When I caught up with him he was weeping. He'd fallen onto his shins, sat back on his heels, and rested his arms, palms up, on his thighs. His back had buckled and curled his head downward to look at the grass. He sobbed and held tightly to his smile in the cavern of his closed fists. There would be other works, of course. Soon the revelation of finality would pass away and he'd pick up his pen and get to building the newest skeleton of his thoughts. But there was a completion in him for which he was only now learning the proper gratitude. I got to my knees too, rested my hand between his shoulder blades and felt my eyes welling. Years now, it had been, since he started up this trail. And it'd led here. We faced the back pond. That lunar stone smiled on it and lit our faces. These are the lucid intervals which dismiss the day to day fog sleeping on our eyes. Its not so uncommon we find ourselves in tears with the world so cearly outstretched before us. It is the place holder for what the rest of nature might say in our place.
When I sit in this grass I do it like a robot never could. First you must understand the grass. For all our intentions it is quite tall, nearly taller than me while I'm sitting unlike robots. But in reality the grass is tiny, and constatly reminded of as much by the rumpus-loving sky that twists itself, blushing, into a blue dress everytime I come to watch it set. There is some insanity in the soil. But not actually dimented minds, no, its the kind of insanity that is bound up in a golden straight jacket in the highest room of the prettiest house on the block and told again and again its crazy for wanting to chase the most-unfashionable earth tones out the window. Its the kind of insanity you could really make friends out of, in such a way robots could never attempt. When I sit in the grass, its the only time I'm like a Jedi. I press my palms to the soil as I watch the sky twisting, changing into her evening dress, and I will the buckles to straight shatter on those jackets. I'm hoping all the recluses in all the houses of all the neighborhoods whose souls are buried in that crazy fucking soil would dig their way out from the dirt, in a way robots can't but in a way one might imagine zombies to, and sit with me and press their palms to the dirt. Robots can sit motionless, buried in the dirt in their gold and metal and white cloth jackets. And ours is the crazier state? There is some insanity in the soil, I can feel it in my palms.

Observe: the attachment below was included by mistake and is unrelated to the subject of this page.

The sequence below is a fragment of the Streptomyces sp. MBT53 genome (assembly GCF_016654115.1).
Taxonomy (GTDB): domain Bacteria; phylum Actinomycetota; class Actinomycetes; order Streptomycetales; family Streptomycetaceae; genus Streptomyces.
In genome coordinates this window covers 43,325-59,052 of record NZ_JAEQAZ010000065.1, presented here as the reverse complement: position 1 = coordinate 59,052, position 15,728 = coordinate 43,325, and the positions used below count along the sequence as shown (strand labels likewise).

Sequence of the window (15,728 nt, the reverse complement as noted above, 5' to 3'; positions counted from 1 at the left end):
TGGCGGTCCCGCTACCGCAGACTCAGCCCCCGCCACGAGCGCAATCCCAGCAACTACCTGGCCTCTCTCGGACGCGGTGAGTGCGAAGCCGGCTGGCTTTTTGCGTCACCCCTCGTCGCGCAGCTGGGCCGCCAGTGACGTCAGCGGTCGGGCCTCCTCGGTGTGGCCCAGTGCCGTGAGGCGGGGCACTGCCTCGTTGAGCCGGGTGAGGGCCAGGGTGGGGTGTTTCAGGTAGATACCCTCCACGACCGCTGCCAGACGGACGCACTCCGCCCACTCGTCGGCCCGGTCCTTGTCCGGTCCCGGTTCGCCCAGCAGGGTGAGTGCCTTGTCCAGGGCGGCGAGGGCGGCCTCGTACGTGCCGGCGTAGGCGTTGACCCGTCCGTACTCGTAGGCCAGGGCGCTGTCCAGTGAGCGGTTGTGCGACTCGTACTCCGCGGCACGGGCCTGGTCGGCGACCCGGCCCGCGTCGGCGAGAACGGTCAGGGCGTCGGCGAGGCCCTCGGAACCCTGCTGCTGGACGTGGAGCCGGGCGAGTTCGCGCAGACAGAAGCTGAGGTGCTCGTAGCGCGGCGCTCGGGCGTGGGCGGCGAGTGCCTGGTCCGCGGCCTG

He imagined Lake Superior in his collins glass and his other thoughts cowered. The mind shivered. The lake had long ago innervated his chest and spoke to him in harmonics at a distance. It would stir the strings suspended between them and call him home. He was born of a cauldron on the beach, where polished black stone entered the great furnace and produced men enamored with and endentured to the waves. Imagine the air is your captor. You are suspended in it and at the mercy of its decision to enter your chest. So the lake cradles its sons.